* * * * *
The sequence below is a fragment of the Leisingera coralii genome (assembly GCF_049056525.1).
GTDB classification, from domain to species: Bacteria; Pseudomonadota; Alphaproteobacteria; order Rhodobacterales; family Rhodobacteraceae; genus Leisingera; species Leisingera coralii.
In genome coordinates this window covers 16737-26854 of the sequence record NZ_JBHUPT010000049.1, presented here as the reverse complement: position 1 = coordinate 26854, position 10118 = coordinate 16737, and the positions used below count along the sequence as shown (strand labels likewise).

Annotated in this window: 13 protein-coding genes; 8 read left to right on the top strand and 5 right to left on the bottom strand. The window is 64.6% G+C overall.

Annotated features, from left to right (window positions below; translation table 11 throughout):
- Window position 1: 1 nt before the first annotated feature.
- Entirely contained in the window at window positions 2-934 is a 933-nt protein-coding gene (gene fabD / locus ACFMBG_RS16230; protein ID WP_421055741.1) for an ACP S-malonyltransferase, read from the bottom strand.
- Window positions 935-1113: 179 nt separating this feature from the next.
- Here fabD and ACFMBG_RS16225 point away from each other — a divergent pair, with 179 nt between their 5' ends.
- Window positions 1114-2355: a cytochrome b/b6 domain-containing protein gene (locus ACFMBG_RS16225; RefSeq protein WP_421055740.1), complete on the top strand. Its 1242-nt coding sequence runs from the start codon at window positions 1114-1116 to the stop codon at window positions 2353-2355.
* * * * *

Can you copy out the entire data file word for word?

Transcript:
The sequence below is a fragment of the Leisingera coralii genome (assembly GCF_049056525.1).
GTDB classification, from domain to species: Bacteria; Pseudomonadota; Alphaproteobacteria; order Rhodobacterales; family Rhodobacteraceae; genus Leisingera; species Leisingera coralii.
In genome coordinates this window covers 16737-26854 of the sequence record NZ_JBHUPT010000049.1, presented here as the reverse complement: position 1 = coordinate 26854, position 10118 = coordinate 16737, and the positions used below count along the sequence as shown (strand labels likewise).

Annotated in this window: 13 protein-coding genes; 8 read left to right on the top strand and 5 right to left on the bottom strand. The window is 64.6% G+C overall.

Annotated features, from left to right (window positions below; translation table 11 throughout):
- Window position 1: 1 nt before the first annotated feature.
- Entirely contained in the window at window positions 2-934 is a 933-nt protein-coding gene (gene fabD / locus ACFMBG_RS16230; protein ID WP_421055741.1) for an ACP S-malonyltransferase, read from the bottom strand.
- Window positions 935-1113: 179 nt separating this feature from the next.
- Here fabD and ACFMBG_RS16225 point away from each other — a divergent pair, with 179 nt between their 5' ends.
- Window positions 1114-2355: a cytochrome b/b6 domain-containing protein gene (locus ACFMBG_RS16225; RefSeq protein WP_421055740.1), complete on the top strand. Its 1242-nt coding sequence runs from the start codon at window positions 1114-1116 to the stop codon at window positions 2353-2355.